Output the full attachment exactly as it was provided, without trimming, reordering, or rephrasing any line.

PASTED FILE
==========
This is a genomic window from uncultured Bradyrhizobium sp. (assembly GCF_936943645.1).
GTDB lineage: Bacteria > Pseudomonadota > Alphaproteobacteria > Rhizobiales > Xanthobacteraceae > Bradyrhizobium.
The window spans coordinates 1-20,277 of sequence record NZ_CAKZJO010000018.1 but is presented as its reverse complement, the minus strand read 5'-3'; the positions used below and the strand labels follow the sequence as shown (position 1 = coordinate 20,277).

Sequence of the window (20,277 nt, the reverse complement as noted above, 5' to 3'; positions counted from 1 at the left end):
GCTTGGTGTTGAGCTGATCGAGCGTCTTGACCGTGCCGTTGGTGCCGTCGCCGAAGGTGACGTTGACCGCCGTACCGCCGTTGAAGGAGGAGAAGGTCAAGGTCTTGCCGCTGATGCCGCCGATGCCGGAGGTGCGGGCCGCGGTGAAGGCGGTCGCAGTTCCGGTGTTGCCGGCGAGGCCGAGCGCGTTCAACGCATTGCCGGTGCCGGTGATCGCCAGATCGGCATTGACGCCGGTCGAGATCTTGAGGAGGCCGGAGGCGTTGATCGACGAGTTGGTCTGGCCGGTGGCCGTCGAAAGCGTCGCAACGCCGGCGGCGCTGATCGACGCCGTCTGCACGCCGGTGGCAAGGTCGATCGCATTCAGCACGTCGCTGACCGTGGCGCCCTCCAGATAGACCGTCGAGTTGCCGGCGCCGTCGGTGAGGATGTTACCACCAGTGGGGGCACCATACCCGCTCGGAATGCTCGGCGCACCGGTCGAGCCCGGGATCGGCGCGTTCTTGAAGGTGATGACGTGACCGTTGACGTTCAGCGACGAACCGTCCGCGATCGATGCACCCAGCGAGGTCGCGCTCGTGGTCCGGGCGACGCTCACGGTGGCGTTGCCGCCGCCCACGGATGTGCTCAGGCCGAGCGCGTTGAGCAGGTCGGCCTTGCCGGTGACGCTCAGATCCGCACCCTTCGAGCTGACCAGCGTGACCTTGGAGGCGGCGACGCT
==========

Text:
This is a genomic window from uncultured Bradyrhizobium sp. (assembly GCF_936943645.1).
GTDB lineage: Bacteria > Pseudomonadota > Alphaproteobacteria > Rhizobiales > Xanthobacteraceae > Bradyrhizobium.
The window spans coordinates 1-20,277 of sequence record NZ_CAKZJO010000018.1 but is presented as its reverse complement, the minus strand read 5'-3'; the positions used below and the strand labels follow the sequence as shown (position 1 = coordinate 20,277).

Sequence of the window (20,277 nt, the reverse complement as noted above, 5' to 3'; positions counted from 1 at the left end):
GCTTGGTGTTGAGCTGATCGAGCGTCTTGACCGTGCCGTTGGTGCCGTCGCCGAAGGTGACGTTGACCGCCGTACCGCCGTTGAAGGAGGAGAAGGTCAAGGTCTTGCCGCTGATGCCGCCGATGCCGGAGGTGCGGGCCGCGGTGAAGGCGGTCGCAGTTCCGGTGTTGCCGGCGAGGCCGAGCGCGTTCAACGCATTGCCGGTGCCGGTGATCGCCAGATCGGCATTGACGCCGGTCGAGATCTTGAGGAGGCCGGAGGCGTTGATCGACGAGTTGGTCTGGCCGGTGGCCGTCGAAAGCGTCGCAACGCCGGCGGCGCTGATCGACGCCGTCTGCACGCCGGTGGCAAGGTCGATCGCATTCAGCACGTCGCTGACCGTGGCGCCCTCCAGATAGACCGTCGAGTTGCCGGCGCCGTCGGTGAGGATGTTACCACCAGTGGGGGCACCATACCCGCTCGGAATGCTCGGCGCACCGGTCGAGCCCGGGATCGGCGCGTTCTTGAAGGTGATGACGTGACCGTTGACGTTCAGCGACGAACCGTCCGCGATCGATGCACCCAGCGAGGTCGCGCTCGTGGTCCGGGCGACGCTCACGGTGGCGTTGCCGCCGCCCACGGATGTGCTCAGGCCGAGCGCGTTGAGCAGGTCGGCCTTGCCGGTGACGCTCAGATCCGCACCCTTCGAGCTGACCAGCGTGACCTTGGAGGCGGCGACGCT